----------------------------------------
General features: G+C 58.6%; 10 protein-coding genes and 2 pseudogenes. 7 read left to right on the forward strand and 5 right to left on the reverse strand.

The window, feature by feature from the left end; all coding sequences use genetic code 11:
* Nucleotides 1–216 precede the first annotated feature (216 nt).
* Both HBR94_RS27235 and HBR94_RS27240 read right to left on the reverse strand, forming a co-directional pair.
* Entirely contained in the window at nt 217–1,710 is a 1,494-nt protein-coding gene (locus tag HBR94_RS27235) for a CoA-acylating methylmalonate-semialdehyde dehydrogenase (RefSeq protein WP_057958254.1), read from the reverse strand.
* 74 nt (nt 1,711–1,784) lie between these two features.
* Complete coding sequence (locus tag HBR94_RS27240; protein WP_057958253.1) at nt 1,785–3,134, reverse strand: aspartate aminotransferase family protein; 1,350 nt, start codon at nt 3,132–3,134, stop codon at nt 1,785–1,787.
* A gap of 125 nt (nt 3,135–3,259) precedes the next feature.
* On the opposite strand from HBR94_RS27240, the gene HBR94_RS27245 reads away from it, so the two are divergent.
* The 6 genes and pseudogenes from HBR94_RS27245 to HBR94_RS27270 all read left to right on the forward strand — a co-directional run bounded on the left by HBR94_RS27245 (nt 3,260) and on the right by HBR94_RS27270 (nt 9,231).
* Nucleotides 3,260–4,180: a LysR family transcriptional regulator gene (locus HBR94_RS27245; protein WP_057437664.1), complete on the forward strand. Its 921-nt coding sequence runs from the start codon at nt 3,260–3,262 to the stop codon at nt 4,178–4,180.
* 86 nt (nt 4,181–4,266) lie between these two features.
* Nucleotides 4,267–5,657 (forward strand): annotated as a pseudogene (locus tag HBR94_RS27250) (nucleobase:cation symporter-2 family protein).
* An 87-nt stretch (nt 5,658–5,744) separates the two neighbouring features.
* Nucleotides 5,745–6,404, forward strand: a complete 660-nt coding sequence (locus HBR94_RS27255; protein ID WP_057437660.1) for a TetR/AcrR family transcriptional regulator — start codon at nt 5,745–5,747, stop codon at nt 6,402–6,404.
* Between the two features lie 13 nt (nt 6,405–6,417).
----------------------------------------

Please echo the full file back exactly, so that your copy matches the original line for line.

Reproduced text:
General features: G+C 58.6%; 10 protein-coding genes and 2 pseudogenes. 7 read left to right on the forward strand and 5 right to left on the reverse strand.

The window, feature by feature from the left end; all coding sequences use genetic code 11:
* Nucleotides 1–216 precede the first annotated feature (216 nt).
* Both HBR94_RS27235 and HBR94_RS27240 read right to left on the reverse strand, forming a co-directional pair.
* Entirely contained in the window at nt 217–1,710 is a 1,494-nt protein-coding gene (locus tag HBR94_RS27235) for a CoA-acylating methylmalonate-semialdehyde dehydrogenase (RefSeq protein WP_057958254.1), read from the reverse strand.
* 74 nt (nt 1,711–1,784) lie between these two features.
* Complete coding sequence (locus tag HBR94_RS27240; protein WP_057958253.1) at nt 1,785–3,134, reverse strand: aspartate aminotransferase family protein; 1,350 nt, start codon at nt 3,132–3,134, stop codon at nt 1,785–1,787.
* A gap of 125 nt (nt 3,135–3,259) precedes the next feature.
* On the opposite strand from HBR94_RS27240, the gene HBR94_RS27245 reads away from it, so the two are divergent.
* The 6 genes and pseudogenes from HBR94_RS27245 to HBR94_RS27270 all read left to right on the forward strand — a co-directional run bounded on the left by HBR94_RS27245 (nt 3,260) and on the right by HBR94_RS27270 (nt 9,231).
* Nucleotides 3,260–4,180: a LysR family transcriptional regulator gene (locus HBR94_RS27245; protein WP_057437664.1), complete on the forward strand. Its 921-nt coding sequence runs from the start codon at nt 3,260–3,262 to the stop codon at nt 4,178–4,180.
* 86 nt (nt 4,181–4,266) lie between these two features.
* Nucleotides 4,267–5,657 (forward strand): annotated as a pseudogene (locus tag HBR94_RS27250) (nucleobase:cation symporter-2 family protein).
* An 87-nt stretch (nt 5,658–5,744) separates the two neighbouring features.
* Nucleotides 5,745–6,404, forward strand: a complete 660-nt coding sequence (locus HBR94_RS27255; protein ID WP_057437660.1) for a TetR/AcrR family transcriptional regulator — start codon at nt 5,745–5,747, stop codon at nt 6,402–6,404.
* Between the two features lie 13 nt (nt 6,405–6,417).